Hardcover: 240 pages
Publisher: Schocken (October 11, 2011)
Available from Amazon.com
Available from Amazon.co.uk
From the Publisher’s Website:
From the award-winning, internationally acclaimed writer (“One of the best novelists alive” —Irving Howe): a Jewish woman marries a gentile laborer in turn-of-the-century Austria, with disastrous results.
A high school honor student bound for university and a career as a mathematician, Blanca lives with her parents in a small town in Austria in the early years of the twentieth century. At school one day she meets Adolf, who comes from a family of peasant laborers. Tall and sturdy, plainspoken and uncomplicated, Adolf is unlike anyone Blanca has ever met. And Adolf is awestruck by beautiful, brilliant Blanca–even though she is Jewish. When Blanca is asked by school administrators to tutor Adolf, the inevitable happens: they fall in love. And when Adolf asks her to marry him, Blanca abandons her plans to attend university, converts to Christianity, and leaves her family, her friends, and her old life behind.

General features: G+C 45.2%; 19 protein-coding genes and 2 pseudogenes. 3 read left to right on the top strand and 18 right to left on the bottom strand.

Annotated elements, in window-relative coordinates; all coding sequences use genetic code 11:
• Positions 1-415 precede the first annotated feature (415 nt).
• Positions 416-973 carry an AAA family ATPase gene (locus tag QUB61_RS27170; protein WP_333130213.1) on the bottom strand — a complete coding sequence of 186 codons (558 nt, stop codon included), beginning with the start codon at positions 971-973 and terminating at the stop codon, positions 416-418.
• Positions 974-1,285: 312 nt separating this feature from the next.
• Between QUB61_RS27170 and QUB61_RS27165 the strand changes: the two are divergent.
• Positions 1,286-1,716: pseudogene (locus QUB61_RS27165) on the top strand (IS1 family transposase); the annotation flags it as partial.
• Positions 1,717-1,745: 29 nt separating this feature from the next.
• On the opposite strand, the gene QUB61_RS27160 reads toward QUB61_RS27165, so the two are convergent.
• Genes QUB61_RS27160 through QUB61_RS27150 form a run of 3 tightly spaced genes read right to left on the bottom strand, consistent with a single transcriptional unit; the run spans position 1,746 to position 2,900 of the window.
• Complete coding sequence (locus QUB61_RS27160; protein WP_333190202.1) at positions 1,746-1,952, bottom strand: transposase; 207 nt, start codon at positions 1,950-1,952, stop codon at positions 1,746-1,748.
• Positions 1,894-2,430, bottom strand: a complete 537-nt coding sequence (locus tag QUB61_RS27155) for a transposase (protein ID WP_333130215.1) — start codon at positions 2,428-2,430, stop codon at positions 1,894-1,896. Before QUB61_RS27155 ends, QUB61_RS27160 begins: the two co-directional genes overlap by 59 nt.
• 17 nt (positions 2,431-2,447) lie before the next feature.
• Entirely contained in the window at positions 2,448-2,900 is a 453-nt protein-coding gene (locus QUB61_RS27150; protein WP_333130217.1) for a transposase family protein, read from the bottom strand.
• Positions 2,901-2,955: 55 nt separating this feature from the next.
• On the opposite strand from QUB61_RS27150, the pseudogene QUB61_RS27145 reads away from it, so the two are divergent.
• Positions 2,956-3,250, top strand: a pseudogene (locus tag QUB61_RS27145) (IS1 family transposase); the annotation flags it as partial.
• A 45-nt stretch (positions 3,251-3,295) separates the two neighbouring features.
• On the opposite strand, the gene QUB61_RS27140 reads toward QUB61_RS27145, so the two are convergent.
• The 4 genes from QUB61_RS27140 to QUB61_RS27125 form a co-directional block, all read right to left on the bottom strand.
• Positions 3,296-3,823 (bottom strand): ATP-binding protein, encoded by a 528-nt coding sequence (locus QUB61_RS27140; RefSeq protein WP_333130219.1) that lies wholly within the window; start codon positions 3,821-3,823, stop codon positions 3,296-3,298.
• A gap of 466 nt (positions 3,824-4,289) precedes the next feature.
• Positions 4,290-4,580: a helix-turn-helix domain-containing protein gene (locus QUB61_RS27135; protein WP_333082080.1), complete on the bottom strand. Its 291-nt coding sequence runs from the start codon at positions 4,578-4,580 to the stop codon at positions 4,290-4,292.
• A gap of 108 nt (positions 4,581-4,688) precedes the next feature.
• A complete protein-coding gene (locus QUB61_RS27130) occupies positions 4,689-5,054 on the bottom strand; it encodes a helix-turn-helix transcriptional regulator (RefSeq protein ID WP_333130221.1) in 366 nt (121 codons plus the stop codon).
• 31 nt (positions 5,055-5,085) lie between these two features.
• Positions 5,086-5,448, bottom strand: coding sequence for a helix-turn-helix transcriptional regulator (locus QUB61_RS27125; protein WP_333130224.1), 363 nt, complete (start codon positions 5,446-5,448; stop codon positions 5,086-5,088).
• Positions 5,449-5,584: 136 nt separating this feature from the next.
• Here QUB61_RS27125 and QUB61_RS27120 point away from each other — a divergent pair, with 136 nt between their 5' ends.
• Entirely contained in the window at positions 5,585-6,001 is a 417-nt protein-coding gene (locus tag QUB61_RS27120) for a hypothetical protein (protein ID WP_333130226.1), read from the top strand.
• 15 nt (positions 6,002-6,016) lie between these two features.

Almost immediately, things begin to go horribly wrong. Told in a series of flashbacks as Blanca and her son flee from their town with the police in hot pursuit, the tragic story of Blanca’s life with Adolf recalls a time and place that are no more but that powerfully reverberate in collective memory.
“Tragic heroine Blanca will remind readers of Hardy’s luckless Tess, for Blanca’s essential decency and self-sacrificing attempts to do right end, fatefully and inexorably, in suffering. . . . As she tries to outrun her past, Blanca faithfully records her own history and surveys the loss of faith among Austrian Jews; with this, the story of one woman’s misfortune takes on the magnitude of history. . . . Compelling.”
“Distinguished fiction by one of Israel’s most prominent novelists. . . . A beautiful and affecting novel, Tolstoyan in its compassion for humanity.”
“An affecting tale [and a] graceful narrative.”
“A worthy addition to the oeuvre of an acknowledged master of the plight of Europe’s Jews before and during the Holocaust. Appelfeld makes every word count as he hauntingly depicts the tragedy of the human condition.”